Weighted Gini-Simpson Quadratic Index of Biodiversity for Interdependent Species  [PDF]
Radu Cornel Guiasu, Silviu Guiasu
Natural Science (NS) , 2014, DOI: 10.4236/ns.2014.67044
Abstract:

The weighted Gini-Simpson quadratic index is the simplest measure of biodiversity which takes into account the relative abundance of species and some weights assigned to the species. These weights could be assigned based on factors such as the phylogenetic distance between species, or their relative conservation values, or even the species richness or vulnerability of the habitats where these species live. In the vast majority of cases where the biodiversity is measured the species are supposed to be independent, which means that the relative proportion of a pair of species is the product of the relative proportions of the component species making up the respective pair. In the first section of the paper, the main versions of the weighted Gini-Simpson index of biodiversity for the pairs and triads of independent species are presented. In the second section of the paper, the weighted Gini-Simpson quadratic index is calculated for the general case when the species are interdependent. In this instance, the weights reflect the conservation values of the species and the distribution pattern variability of the subsets of species in the respective habitat induced by the inter-dependence between species. The third section contains a numerical example.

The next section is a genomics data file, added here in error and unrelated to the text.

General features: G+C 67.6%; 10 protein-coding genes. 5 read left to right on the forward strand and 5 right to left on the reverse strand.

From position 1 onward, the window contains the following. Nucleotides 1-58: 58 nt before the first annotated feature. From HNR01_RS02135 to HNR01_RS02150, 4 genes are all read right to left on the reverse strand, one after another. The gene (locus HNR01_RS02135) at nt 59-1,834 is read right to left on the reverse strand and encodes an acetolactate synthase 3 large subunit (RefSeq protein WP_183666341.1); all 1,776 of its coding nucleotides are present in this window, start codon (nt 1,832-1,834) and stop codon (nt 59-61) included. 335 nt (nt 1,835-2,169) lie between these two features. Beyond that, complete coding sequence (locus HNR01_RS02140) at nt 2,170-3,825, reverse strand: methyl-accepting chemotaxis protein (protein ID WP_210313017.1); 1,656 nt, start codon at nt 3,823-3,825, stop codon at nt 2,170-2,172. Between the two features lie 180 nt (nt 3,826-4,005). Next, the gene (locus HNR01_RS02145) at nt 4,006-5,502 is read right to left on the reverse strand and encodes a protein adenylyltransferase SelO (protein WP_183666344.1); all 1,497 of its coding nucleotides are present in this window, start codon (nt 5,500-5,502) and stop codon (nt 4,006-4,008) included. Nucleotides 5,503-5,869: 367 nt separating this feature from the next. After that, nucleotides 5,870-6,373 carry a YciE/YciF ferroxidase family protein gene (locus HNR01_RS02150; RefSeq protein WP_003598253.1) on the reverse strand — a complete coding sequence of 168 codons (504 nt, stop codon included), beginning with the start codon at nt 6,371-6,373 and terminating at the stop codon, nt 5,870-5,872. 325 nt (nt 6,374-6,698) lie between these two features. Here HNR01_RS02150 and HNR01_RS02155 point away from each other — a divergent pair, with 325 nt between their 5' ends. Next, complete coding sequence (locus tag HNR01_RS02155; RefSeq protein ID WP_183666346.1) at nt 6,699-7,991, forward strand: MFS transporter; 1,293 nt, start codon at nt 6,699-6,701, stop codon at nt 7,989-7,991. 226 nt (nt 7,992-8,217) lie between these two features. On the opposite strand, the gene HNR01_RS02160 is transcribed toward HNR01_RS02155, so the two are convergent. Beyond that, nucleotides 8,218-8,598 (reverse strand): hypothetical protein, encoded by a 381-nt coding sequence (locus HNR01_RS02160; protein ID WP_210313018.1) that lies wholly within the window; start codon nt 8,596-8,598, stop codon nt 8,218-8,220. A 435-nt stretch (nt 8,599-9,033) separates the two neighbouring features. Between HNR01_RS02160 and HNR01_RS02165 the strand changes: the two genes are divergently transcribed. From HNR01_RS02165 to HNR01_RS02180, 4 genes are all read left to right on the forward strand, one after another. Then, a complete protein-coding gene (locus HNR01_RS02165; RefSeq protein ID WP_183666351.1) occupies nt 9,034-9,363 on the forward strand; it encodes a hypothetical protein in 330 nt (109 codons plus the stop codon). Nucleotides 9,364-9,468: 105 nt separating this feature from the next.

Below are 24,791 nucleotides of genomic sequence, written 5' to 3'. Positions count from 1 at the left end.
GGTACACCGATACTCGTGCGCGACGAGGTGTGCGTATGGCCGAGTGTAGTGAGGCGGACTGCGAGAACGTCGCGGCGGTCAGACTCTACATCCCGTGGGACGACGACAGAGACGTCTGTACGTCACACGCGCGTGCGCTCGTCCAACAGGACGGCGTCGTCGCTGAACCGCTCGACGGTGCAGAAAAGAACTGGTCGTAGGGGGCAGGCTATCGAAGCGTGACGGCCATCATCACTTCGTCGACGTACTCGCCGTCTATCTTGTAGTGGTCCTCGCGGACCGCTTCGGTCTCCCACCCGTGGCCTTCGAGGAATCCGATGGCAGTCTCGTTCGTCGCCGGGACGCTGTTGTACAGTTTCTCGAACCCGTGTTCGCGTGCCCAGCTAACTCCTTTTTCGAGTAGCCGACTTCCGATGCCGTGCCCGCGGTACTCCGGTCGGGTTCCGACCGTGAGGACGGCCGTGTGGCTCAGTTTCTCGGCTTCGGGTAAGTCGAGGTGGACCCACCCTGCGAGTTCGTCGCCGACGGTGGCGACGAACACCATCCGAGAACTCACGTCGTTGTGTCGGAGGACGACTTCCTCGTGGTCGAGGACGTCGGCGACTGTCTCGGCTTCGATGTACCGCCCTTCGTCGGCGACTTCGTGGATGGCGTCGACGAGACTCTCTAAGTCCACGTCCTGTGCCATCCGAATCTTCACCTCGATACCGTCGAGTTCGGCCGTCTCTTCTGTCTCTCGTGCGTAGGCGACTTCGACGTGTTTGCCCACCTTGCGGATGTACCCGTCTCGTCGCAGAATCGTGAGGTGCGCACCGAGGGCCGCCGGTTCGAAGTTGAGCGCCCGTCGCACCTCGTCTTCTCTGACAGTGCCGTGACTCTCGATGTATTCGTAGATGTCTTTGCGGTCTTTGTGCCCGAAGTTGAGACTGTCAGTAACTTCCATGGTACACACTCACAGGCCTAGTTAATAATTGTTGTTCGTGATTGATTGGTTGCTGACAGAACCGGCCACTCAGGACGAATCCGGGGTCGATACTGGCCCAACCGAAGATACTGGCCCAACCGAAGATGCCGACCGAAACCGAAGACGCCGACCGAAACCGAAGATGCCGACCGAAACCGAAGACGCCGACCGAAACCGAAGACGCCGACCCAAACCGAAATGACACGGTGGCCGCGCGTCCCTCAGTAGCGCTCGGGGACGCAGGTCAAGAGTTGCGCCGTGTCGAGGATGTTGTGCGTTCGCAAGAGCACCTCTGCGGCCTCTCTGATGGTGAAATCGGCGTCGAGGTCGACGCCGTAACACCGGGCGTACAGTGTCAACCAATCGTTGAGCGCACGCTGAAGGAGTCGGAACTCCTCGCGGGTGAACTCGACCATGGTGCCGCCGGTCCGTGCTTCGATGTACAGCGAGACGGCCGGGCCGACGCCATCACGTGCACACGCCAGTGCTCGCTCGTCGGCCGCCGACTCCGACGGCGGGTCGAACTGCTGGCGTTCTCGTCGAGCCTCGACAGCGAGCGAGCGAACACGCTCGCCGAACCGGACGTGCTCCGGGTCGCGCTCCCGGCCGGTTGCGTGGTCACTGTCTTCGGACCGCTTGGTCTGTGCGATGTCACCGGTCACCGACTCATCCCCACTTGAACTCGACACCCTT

Current trends in the cardiovascular clinical trial arena (I)
Cornel Pater
Trials , 2004, DOI: 10.1186/1468-6708-5-4